Robert Christgau: Dean of American Rock Critics

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T-Bone Burnett

  • Truth Decay [Takoma, 1980] A-
  • Trap Door [Warner Bros. EP, 1982] A-
  • Proof Through the Night [Warner Bros., 1983] B+
  • T-Bone Burnett [Dot, 1986] B+
  • The Talking Animals [Columbia, 1988] B-
  • Twenty Twenty: The Essential T Bone Burnett [Columbia/DMZ/Legacy, 2006]  

Consumer Guide Reviews:

Truth Decay [Takoma, 1980]
Having put the omega on smarmy Alpha Bandmate Steve Soles (who does show up in the credits, but not--unlike the ever-adroit David Mansfield--as a band member), Burnett produces the best Christian record of 1980 for John Fahey's Buddhist blues label. Of course, you could also call it the best rockabilly record of 1980--something has happened to rockabilly since Sam Phillips talked Jerry Lee into defaming the Pentecost. And since Burnett is equally comfortable with the (divine) "power of love" and a (fleshly) "love that's hot," maybe something's happened to Christianity, too. A-

Trap Door [Warner Bros. EP, 1982]
Gosh, I guess he wasn't really rockabilly after all. "Hold On Tight" is El Lay at its best, and it's hard to imagine Jerry Lee himself covering "Diamonds Are a Girl's Best Friend" with more purpose or panache. Not that this is altogether unproblematic--as catchy and incisive as the originals are, as casually as they're delivered, not one jumps off the record with the unassuming confidence of the cover's pure pop. This is an artist who can't shake his own self-consciousness. That's why he came on rockabilly. A-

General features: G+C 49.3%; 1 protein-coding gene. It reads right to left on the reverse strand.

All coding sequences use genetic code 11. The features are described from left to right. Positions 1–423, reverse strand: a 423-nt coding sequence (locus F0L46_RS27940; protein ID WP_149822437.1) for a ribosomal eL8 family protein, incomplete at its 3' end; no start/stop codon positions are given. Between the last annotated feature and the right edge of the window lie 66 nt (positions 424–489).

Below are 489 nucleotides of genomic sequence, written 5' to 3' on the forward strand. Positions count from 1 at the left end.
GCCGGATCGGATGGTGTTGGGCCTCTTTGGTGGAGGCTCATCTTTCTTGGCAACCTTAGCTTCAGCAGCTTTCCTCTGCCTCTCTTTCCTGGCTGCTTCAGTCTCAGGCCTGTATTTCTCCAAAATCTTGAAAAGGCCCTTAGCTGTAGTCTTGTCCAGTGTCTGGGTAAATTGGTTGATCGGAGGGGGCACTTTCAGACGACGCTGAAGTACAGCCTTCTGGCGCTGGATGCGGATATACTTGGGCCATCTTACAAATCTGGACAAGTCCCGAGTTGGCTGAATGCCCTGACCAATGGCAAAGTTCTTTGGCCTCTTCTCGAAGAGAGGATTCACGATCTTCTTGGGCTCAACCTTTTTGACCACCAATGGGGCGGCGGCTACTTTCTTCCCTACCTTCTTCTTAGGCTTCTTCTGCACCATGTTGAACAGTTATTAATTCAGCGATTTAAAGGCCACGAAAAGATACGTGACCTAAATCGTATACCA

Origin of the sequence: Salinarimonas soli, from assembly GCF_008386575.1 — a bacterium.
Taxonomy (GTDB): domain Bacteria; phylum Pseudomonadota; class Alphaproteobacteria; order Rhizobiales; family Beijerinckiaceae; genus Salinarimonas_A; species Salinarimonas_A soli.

Proof Through the Night [Warner Bros., 1983]
Since I've never measured America's decline by the willingness of its female citizens to take their clothes off, some of Burnett's allegories fail to touch me as I know they should. But I'm a sucker for a humble man with a proud guitar. B+

T-Bone Burnett [Dot, 1986]
Burnett's foray into straight country is right purty, but it could stand to get a little bent. Abjuring strings, backup choruses, trap sets, puns, and sales potential, it takes the neo out of neotraditionalism, and though I smiled when T-Bone bought his baby "clothes of rayon," I was disturbed to realize that even his synthetics are ensconced in the past. B+

The Talking Animals [Columbia, 1988]
I hate to let the cat out of the bag, but this guy is pretentious. He's not dumb, not incapable, not even charmless (incredible shaggy dog story at the close). And country change-of-pace aside, his parables and exhortations have gotten more pointless with every record. Help him, Jesus. B-

Twenty Twenty: The Essential T Bone Burnett [Columbia/DMZ/Legacy, 2006]
This Texan prodigy has long enjoyed an impeccable reputation among his colleagues: Bob Dylan tourmate, productions for everyone from Elvis Costello to Counting Crows, close personal husband of singer-songwriter Sam Phillips, O Brother, Where Art Thou? Grammy mastermind. So why hasn't he developed any kind of audience, not even a true cult? Because for both a roots guy and a Christian guy (converted Dylan, some say), he seems like a cold son of a bitch. Burnett's disdain for commercial culture may emulate Jesus and the money changers, but it also flatters the folkie puritans who dig him. The intelligence of these 40 songs is manifest, and they do stick in the mind. But they're so short on signs of soul that their spiritual quest is unlikely to engage anyone new. [Blender: 3]  

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